Here is what the Application.cfc ColdFusion component might look like:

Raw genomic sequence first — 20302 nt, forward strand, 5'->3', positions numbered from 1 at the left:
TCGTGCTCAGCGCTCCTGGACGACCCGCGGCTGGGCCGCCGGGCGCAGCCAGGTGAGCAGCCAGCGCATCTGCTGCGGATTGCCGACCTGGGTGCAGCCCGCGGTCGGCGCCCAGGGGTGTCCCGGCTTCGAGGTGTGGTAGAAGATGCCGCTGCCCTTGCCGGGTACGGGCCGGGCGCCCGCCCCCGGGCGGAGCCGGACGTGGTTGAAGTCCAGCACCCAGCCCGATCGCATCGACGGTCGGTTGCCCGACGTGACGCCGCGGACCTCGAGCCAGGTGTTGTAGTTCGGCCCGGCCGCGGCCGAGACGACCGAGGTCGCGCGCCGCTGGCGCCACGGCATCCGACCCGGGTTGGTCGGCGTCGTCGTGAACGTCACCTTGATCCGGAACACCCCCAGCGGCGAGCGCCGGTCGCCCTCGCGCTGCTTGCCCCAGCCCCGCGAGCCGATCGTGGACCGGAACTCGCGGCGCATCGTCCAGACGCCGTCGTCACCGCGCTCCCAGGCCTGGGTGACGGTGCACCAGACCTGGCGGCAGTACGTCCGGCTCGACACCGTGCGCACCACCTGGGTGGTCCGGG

<cfcomponent output="false" hint="Executes application-level event handlers."> <!--- Set up the application. ---> <cfset THIS.Name = Config().Name /> <cfset THIS.ApplicationTimeout = Config().ApplicationTimeout /> <cfset THIS.SessionTimeout = Config().SessionTimeout /> <!--- Set up page settings. ---> <cfsetting showdebugoutput="#Config().ShowDebugOutput#" requesttimeout="#Config().RequestTimeout#" /> <cffunction name="Config" access="public" returntype="struct" output="false" hint="Returns the Application.cfc configuration settings struct based on the execution environment (production, staging, development, etc)."> <!--- Check to see if the app config structure exists within this ColdFusion component yet; if it doesn't we have to created it. ---> <cfif NOT StructKeyExists( THIS, "$Config" )> <!--- Create the empty $AppCongif struct. I am starting it off with "$" to minimize the chances of it conflicting with an existing variable (or soon to be existing variabel). ---> <cfset THIS[ "$Config" ] = StructNew() /> <!--- The applicaiton configuration object does not yet exist. Let's create it based on the server name. ---> <cfif REFind( "(?i)swoop", CGI.server_name )> <!--- Set development environment. ---> <cfset THIS[ "$Config" ].IsLive = false /> <cfset THIS[ "$Config" ].Name = "BenNadel-DEV" /> <cfset THIS[ "$Config" ].ApplicationTimeout = CreateTimeSpan( 0, 0, 1, 0 ) /> <cfset THIS[ "$Config" ].SessionTimeout = CreateTimeSpan( 0, 0, 1, 0 ) /> <!--- Page settings. ---> <cfset THIS[ "$Config" ].ShowDebugOutput = true /> <cfset THIS[ "$Config" ].RequestTimeout = 20 /> <cfelse> <!--- Set production environment. ---> <cfset THIS[ "$Config" ].IsLive = true /> <cfset THIS[ "$Config" ].Name = "BenNadel-PROD" /> <cfset THIS[ "$Config" ].ApplicationTimeout = CreateTimeSpan( 0, 0, 10, 0 ) /> <cfset THIS[ "$Config" ].SessionTimeout = CreateTimeSpan( 0, 0, 10, 0 ) /> <!--- Page settings. ---> <cfset THIS[ "$Config" ].ShowDebugOutput = false /> <cfset THIS[ "$Config" ].RequestTimeout = 20 /> </cfif> </cfif> <!--- ASSERT: Whether we are calling this function for the first time of the Nth time, we now have the $Config object properly stored in the THIS scope of the Application.cfc ---> <!--- Return the config object. ---> <cfreturn THIS[ "$Config" ] /> </cffunction> </cfcomponent>